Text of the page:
Men at Arms by Terry Pratchett
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Cannonball Read IV: Men at Arms by Terry Pratchett

By Quorren | Book Reviews | September 6, 2012 | Comments ()


I really wish I could find more Discworld books with the Dungeons & Dragons, pulp sci fi inspired artwork on them. As much as people say don't judge a book by its cover, a book cover can influence how you read it. The weird artwork on the old school Discworld books really articulates the satire and homage to sci fi/fantasy tropes inherent in all of Pratchett's Discworld stories. My copy of Men at Arms has a steam punk-ish looking gun (um, spoiler alert, graphic designer) with wolf heads dancing around the spine. Anyways, that's the end of my gripe.

Men At Arms takes place not long after the events in Guards! Guards!. (I recommend reading that one first; there are some details there that will influence the plot in this book.) Captain Vimes is on his way out the door to an early retirement; his impending marriage to Lady Sybil will make him a gentleman of leisure. The City Watch, part of the Patrician's diversity program, has hired on three new cadets, just as inept as the current Night Watch, so they fit in quite well, although one's a dwarf, one's a troll and one's a woman. Actually Angua, the woman, was hired to fit the diversity quota of being a supernatural (she's a werewolf), but the guards don't realize this until much later. Carrot still is the best watchman Ahnk-Morpork has ever seen.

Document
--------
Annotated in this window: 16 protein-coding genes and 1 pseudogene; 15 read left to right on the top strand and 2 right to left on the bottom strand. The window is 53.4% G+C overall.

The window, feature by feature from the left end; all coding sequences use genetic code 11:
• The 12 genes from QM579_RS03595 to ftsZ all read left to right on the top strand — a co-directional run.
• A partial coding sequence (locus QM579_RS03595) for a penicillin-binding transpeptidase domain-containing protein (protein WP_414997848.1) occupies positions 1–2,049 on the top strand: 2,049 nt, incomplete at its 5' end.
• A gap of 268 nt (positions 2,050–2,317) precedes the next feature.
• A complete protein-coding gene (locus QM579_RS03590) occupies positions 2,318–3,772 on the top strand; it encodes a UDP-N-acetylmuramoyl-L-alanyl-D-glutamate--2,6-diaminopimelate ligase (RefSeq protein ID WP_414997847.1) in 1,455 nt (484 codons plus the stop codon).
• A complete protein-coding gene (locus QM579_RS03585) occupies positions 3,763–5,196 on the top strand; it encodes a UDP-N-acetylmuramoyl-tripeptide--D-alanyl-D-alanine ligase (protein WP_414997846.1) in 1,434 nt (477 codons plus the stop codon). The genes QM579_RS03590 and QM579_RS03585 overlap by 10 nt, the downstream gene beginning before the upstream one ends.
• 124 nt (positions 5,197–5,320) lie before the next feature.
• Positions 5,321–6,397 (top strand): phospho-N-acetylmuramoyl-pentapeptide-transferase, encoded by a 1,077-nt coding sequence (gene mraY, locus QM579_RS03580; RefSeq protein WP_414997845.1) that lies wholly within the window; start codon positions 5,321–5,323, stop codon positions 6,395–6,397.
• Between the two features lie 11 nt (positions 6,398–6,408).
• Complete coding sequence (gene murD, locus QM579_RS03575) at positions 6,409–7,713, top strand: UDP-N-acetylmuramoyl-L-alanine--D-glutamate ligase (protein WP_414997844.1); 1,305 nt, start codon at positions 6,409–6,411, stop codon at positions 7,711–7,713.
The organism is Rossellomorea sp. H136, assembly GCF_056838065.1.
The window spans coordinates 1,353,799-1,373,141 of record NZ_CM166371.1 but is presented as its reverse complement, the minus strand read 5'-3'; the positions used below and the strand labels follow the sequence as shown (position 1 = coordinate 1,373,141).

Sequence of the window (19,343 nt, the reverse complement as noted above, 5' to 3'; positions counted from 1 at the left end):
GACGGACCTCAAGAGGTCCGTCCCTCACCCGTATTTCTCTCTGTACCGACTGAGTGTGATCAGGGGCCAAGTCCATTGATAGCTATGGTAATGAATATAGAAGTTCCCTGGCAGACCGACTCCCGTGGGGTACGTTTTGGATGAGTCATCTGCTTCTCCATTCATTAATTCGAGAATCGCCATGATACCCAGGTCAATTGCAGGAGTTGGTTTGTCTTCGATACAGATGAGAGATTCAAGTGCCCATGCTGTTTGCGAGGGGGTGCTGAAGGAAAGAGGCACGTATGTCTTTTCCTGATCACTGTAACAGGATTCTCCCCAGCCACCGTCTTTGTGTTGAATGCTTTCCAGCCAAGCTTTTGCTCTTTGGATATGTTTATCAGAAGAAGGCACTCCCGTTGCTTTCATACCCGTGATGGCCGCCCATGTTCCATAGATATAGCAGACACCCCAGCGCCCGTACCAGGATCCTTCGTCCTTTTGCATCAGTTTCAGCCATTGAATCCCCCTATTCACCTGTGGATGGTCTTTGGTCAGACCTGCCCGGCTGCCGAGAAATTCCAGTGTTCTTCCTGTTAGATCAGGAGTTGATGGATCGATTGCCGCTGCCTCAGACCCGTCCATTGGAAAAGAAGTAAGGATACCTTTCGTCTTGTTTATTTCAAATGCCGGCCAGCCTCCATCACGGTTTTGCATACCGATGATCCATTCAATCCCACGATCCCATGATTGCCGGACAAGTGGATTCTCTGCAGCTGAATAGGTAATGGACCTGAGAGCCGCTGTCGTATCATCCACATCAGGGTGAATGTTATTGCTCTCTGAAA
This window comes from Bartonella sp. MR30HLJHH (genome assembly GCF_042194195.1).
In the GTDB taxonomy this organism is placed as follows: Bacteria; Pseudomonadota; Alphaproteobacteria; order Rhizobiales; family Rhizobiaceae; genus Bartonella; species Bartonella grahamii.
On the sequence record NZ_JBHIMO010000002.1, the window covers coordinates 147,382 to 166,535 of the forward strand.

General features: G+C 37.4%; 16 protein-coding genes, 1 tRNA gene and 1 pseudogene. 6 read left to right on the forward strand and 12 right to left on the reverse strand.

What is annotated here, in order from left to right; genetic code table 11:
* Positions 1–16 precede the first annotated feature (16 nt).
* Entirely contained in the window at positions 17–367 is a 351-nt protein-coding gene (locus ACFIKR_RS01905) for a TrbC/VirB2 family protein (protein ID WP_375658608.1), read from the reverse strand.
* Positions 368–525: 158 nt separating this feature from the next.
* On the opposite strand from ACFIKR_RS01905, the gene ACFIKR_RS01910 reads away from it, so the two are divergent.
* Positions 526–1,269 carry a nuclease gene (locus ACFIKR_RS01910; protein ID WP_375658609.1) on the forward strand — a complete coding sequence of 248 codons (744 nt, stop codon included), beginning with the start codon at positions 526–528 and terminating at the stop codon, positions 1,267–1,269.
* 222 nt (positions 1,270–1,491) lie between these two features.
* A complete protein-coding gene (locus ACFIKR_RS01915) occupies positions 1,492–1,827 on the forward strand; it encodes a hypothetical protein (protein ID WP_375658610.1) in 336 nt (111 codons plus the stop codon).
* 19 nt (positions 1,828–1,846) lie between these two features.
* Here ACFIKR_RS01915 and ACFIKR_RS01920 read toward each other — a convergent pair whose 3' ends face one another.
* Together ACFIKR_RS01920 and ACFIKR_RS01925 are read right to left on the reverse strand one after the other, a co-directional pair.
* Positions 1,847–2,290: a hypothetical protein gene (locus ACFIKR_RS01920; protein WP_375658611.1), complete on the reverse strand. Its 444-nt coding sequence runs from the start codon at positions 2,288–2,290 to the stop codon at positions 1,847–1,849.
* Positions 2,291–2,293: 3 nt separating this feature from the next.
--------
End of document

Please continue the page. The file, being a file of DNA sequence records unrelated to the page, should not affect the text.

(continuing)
An assassin, Edward d'Eath, gets a silly notion that the city would work better if the monarchy could be restored. This will interlock with the back story for Carrot already revealed in Guards! Guards!. D'Eath steals an artifact from the assassins guild (I'll give you a hint, the cover artist really liked it and it's had to assassinate someone with a wolf head.) This artifact seems to have a mind of its own, though, and, like all Discworld novels, hijinks ensue.

Much like Lords and Ladies, this Discworld novel is darker than the previous ones. Pratchett is beginning to use Discworld to reveal the darker sides of human nature (and heroic sides as well). A somewhat major character even dies, and not in a I-saw-this-coming-all-along kind of way.

This review is part of the volunteer Cannonball Read IV. Read all about it, and find more of Quorren's reviews on the group blog.

(Note: Any revenue generated from purchases made through the affiliate links in this review will be donated in entirety to the American Cancer Society.)

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